Multi specimen, multi component. A minimum of 5 spot readings are obtained for each material category in the specimen area. It is useful to identify each area for clarity.
Not only must the thicknesses be measured, but the acceptance criteria must also be established based on the information presented earlier from Tables 1 and 2 of ASTM A123. Following is an example of dividing a structure, determining the material categories present and surfaces to be measured, and establishing the acceptance criteria.
Thickness and Acceptance Criteria Example – Example 1 – Pole Structure
The following photos and table are an example of dividing a structure (pole) for measurement and deciding how many surfaces must be measured. The pole in Photo 2 is arbitrarily called left, middle and right. There is no set formula except that the areas must be nominally equal.
Visually inspect each of the three areas to determine the number and type of material categories present. (Note: Not shown in Photo 2 are the end cap and handhold cover plate which would likely be less than 160 sq. in. and thus need to be measured separately, if galvanized. Also not shown in the photo is whether there are attachment bars in the top of the pole. If present, they will also have to be included for measurement). Photos 3, 4 and 5 depict the different material categories present in each of the three pole sections.
Acceptance Criteria – Example 1 Pole Structure
The following table identifies the material categories in the left, middle, and right sections of the pole example together with the requirements for galvanizing thickness.
*Single Specimen Articles. The specimen average may be one grade less than required by the material category provided that when the specimen averages are averaged together, this average must equal that required for the material category.
*Multi-Specimen Articles. The specimen average may be one grade less than required by the material category provided that, when the specimen averages for the articles are averaged together, this average must meet or exceed that for the material category requirements. Categories are not blended. If a material category appears in only one specimen, there are no specimens to average and thus, the material category requirement is evaluated on that single specimen.
If the coating measured does not meet the required minimums for the individual specimen average or for the grand specimen average, then the coating does not pass, and the lot represented by that article does not pass. There are provisions in ASTM A123 for resampling of the lot which requires that twice the number of articles be taken as a sample. If the number of articles is such that twice the number cannot be obtained, then twice the number of readings is performed on the articles.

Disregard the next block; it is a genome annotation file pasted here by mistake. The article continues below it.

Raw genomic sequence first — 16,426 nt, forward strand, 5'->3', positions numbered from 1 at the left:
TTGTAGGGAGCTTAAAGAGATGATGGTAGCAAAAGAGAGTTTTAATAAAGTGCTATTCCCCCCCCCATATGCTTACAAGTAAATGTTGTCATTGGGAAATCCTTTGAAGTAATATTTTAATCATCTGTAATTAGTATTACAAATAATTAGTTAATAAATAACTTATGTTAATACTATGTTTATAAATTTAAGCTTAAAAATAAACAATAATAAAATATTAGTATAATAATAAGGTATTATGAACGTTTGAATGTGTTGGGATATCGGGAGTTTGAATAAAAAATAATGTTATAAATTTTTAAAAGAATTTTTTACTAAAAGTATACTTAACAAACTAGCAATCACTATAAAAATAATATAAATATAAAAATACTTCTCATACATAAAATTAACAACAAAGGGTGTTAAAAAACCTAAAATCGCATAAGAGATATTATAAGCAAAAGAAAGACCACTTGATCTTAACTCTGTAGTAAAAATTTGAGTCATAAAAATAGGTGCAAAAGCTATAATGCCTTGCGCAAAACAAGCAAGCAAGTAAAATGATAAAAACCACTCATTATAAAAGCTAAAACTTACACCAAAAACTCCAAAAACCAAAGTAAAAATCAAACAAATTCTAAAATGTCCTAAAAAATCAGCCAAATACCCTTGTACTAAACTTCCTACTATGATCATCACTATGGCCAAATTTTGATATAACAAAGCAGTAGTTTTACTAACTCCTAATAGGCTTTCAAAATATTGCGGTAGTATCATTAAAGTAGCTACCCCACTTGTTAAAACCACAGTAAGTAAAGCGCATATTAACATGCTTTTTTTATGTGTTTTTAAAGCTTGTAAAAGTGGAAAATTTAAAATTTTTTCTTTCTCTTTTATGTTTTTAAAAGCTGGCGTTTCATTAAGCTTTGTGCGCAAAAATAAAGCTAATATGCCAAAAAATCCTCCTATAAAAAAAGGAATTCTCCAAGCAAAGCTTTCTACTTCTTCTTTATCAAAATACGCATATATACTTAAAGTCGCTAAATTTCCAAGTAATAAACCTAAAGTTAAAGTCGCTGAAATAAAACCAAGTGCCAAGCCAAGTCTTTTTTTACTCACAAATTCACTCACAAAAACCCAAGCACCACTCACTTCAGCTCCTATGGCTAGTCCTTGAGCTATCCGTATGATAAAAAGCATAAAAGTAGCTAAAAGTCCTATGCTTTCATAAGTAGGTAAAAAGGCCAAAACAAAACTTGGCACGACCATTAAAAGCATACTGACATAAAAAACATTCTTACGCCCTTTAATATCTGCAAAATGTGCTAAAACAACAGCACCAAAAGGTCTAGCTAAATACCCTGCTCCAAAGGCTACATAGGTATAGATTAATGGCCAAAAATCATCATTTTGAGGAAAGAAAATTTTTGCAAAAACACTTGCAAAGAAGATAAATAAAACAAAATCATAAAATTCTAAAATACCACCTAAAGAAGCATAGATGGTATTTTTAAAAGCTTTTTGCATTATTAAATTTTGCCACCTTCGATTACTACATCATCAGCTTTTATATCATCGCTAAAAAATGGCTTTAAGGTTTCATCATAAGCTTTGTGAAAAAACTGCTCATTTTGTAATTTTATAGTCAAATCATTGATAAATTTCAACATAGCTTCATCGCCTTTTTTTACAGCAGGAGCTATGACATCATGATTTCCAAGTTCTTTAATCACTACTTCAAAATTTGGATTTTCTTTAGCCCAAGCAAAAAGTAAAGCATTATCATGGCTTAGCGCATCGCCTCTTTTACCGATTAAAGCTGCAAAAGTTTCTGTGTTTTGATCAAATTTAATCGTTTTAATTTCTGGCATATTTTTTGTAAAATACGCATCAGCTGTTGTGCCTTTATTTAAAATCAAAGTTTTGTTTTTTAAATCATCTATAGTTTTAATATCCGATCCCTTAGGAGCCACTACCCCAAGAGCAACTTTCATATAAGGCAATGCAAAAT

Example 2 – Truss
The truss in Photo 6 is a multi-specimen article and is handled the same way as the pole, dividing into three areas and measuring the thickness per coating category. Once fabricated as in this example, the wall thickness cannot be measured to determine the proper coating grade requirement. The galvanizer and inspector will need drawings to determine the wall thickness, if an open end is not available for measurement.
Conclusion – Achieving the proper thickness of hot-dip galvanizing is critical in assuring it achieves its expected performance. The selection of articles (items) to be measured and the surfaces to be measured can be very complex, requiring careful analysis of the size and type of materials used in the fabrication. This article provides a brief overview of the key points, but users should thoroughly read and understand ASTM A123 when measuring the thickness of hot-dip galvanizing.
A high-level summary of the selection and measurement process can be summarized as follows:
- Determine whether the articles (items) in the lot are single or multi-specimen articles based on the size of the articles. Assign each article to one of the two categories.
- Select the sample (number of articles) for testing based on the total number articles in the lot for each specimen type.
- For the sample of single-specimen articles, the entire article represents the specimen to be measured. For multi-specimen articles, divide each article into thirds to select the specimens for measurement (3 specimens for each article).
- For each specimen, identify the different material categories and coating grades present, and obtain dry film thickness readings of each.
- Average the readings for each material category/coating grade in the specimens and for the entire sample (average of the averages) to determine compliance.
Written by Tom Neal & Doug Reardon
Other topics in this galvanizing series:
Topic 1 – Inspection of the galvanizing process
Topic 2 – Problems with galvanizing reactive steel
Topic 3 – Measurement of galvanizing thickness
Topic 4 – Preparation of galvanizing for painting
Topic 5 – Coatings for galvanizing
Topic 6 – Inspection of surface preparation and coating application